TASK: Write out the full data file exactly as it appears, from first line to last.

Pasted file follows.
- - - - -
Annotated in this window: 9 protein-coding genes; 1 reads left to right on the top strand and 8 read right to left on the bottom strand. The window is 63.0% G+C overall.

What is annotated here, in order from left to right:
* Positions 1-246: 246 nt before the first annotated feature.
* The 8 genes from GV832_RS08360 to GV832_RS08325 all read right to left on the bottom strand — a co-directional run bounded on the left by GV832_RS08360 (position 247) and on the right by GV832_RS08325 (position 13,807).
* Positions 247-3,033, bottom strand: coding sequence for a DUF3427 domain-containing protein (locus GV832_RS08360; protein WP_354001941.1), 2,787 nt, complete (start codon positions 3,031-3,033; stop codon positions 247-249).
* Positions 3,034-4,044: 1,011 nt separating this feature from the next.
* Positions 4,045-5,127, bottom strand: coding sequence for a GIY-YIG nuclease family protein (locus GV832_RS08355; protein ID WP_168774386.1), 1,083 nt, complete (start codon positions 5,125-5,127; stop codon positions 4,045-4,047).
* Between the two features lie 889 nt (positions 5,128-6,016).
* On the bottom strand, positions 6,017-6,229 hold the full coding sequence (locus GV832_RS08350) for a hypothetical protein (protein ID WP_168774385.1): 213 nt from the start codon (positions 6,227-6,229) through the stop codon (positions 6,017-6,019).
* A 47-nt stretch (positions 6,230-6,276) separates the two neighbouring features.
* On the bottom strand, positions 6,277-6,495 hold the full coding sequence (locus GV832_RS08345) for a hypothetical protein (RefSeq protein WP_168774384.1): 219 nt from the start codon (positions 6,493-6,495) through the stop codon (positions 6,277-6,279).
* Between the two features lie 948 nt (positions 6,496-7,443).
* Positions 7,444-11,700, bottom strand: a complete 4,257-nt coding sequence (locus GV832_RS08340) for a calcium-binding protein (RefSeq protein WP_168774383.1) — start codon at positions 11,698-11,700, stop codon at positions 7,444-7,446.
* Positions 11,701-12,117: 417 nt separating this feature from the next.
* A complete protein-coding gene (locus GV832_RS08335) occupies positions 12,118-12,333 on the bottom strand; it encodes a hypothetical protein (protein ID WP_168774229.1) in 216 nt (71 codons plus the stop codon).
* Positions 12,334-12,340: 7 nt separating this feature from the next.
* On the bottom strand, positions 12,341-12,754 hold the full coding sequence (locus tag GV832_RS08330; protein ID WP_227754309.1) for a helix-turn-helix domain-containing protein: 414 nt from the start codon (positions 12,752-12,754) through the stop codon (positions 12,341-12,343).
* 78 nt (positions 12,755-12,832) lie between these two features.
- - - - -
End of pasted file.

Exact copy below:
Annotated in this window: 9 protein-coding genes; 1 reads left to right on the top strand and 8 read right to left on the bottom strand. The window is 63.0% G+C overall.

What is annotated here, in order from left to right:
* Positions 1-246: 246 nt before the first annotated feature.
* The 8 genes from GV832_RS08360 to GV832_RS08325 all read right to left on the bottom strand — a co-directional run bounded on the left by GV832_RS08360 (position 247) and on the right by GV832_RS08325 (position 13,807).
* Positions 247-3,033, bottom strand: coding sequence for a DUF3427 domain-containing protein (locus GV832_RS08360; protein WP_354001941.1), 2,787 nt, complete (start codon positions 3,031-3,033; stop codon positions 247-249).
* Positions 3,034-4,044: 1,011 nt separating this feature from the next.
* Positions 4,045-5,127, bottom strand: coding sequence for a GIY-YIG nuclease family protein (locus GV832_RS08355; protein ID WP_168774386.1), 1,083 nt, complete (start codon positions 5,125-5,127; stop codon positions 4,045-4,047).
* Between the two features lie 889 nt (positions 5,128-6,016).
* On the bottom strand, positions 6,017-6,229 hold the full coding sequence (locus GV832_RS08350) for a hypothetical protein (protein ID WP_168774385.1): 213 nt from the start codon (positions 6,227-6,229) through the stop codon (positions 6,017-6,019).
* A 47-nt stretch (positions 6,230-6,276) separates the two neighbouring features.
* On the bottom strand, positions 6,277-6,495 hold the full coding sequence (locus GV832_RS08345) for a hypothetical protein (RefSeq protein WP_168774384.1): 219 nt from the start codon (positions 6,493-6,495) through the stop codon (positions 6,277-6,279).
* Between the two features lie 948 nt (positions 6,496-7,443).
* Positions 7,444-11,700, bottom strand: a complete 4,257-nt coding sequence (locus GV832_RS08340) for a calcium-binding protein (RefSeq protein WP_168774383.1) — start codon at positions 11,698-11,700, stop codon at positions 7,444-7,446.
* Positions 11,701-12,117: 417 nt separating this feature from the next.
* A complete protein-coding gene (locus GV832_RS08335) occupies positions 12,118-12,333 on the bottom strand; it encodes a hypothetical protein (protein ID WP_168774229.1) in 216 nt (71 codons plus the stop codon).
* Positions 12,334-12,340: 7 nt separating this feature from the next.
* On the bottom strand, positions 12,341-12,754 hold the full coding sequence (locus tag GV832_RS08330; protein ID WP_227754309.1) for a helix-turn-helix domain-containing protein: 414 nt from the start codon (positions 12,752-12,754) through the stop codon (positions 12,341-12,343).
* 78 nt (positions 12,755-12,832) lie between these two features.